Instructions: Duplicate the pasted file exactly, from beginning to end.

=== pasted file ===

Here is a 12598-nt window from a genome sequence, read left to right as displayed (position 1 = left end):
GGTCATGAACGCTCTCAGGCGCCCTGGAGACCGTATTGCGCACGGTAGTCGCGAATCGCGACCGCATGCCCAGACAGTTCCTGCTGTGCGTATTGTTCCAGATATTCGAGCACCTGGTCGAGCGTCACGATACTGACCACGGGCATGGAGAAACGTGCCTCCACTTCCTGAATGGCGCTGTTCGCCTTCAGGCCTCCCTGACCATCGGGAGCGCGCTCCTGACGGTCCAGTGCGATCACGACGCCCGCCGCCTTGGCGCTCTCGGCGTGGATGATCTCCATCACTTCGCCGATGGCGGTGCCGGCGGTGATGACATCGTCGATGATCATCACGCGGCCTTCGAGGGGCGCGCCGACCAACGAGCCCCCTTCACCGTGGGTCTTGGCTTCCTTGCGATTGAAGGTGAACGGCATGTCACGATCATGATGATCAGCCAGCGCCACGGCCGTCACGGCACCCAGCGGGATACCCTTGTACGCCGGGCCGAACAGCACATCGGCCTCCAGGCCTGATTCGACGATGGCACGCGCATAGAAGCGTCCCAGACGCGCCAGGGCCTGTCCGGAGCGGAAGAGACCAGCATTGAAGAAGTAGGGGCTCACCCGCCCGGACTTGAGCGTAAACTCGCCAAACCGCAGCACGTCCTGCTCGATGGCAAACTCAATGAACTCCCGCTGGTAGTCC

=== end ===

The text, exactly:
Here is a 12598-nt window from a genome sequence, read left to right as displayed (position 1 = left end):
GGTCATGAACGCTCTCAGGCGCCCTGGAGACCGTATTGCGCACGGTAGTCGCGAATCGCGACCGCATGCCCAGACAGTTCCTGCTGTGCGTATTGTTCCAGATATTCGAGCACCTGGTCGAGCGTCACGATACTGACCACGGGCATGGAGAAACGTGCCTCCACTTCCTGAATGGCGCTGTTCGCCTTCAGGCCTCCCTGACCATCGGGAGCGCGCTCCTGACGGTCCAGTGCGATCACGACGCCCGCCGCCTTGGCGCTCTCGGCGTGGATGATCTCCATCACTTCGCCGATGGCGGTGCCGGCGGTGATGACATCGTCGATGATCATCACGCGGCCTTCGAGGGGCGCGCCGACCAACGAGCCCCCTTCACCGTGGGTCTTGGCTTCCTTGCGATTGAAGGTGAACGGCATGTCACGATCATGATGATCAGCCAGCGCCACGGCCGTCACGGCACCCAGCGGGATACCCTTGTACGCCGGGCCGAACAGCACATCGGCCTCCAGGCCTGATTCGACGATGGCACGCGCATAGAAGCGTCCCAGACGCGCCAGGGCCTGTCCGGAGCGGAAGAGACCAGCATTGAAGAAGTAGGGGCTCACCCGCCCGGACTTGAGCGTAAACTCGCCAAACCGCAGCACGTCCTGCTCGATGGCAAACTCAATGAACTCCCGCTGGTAGTCC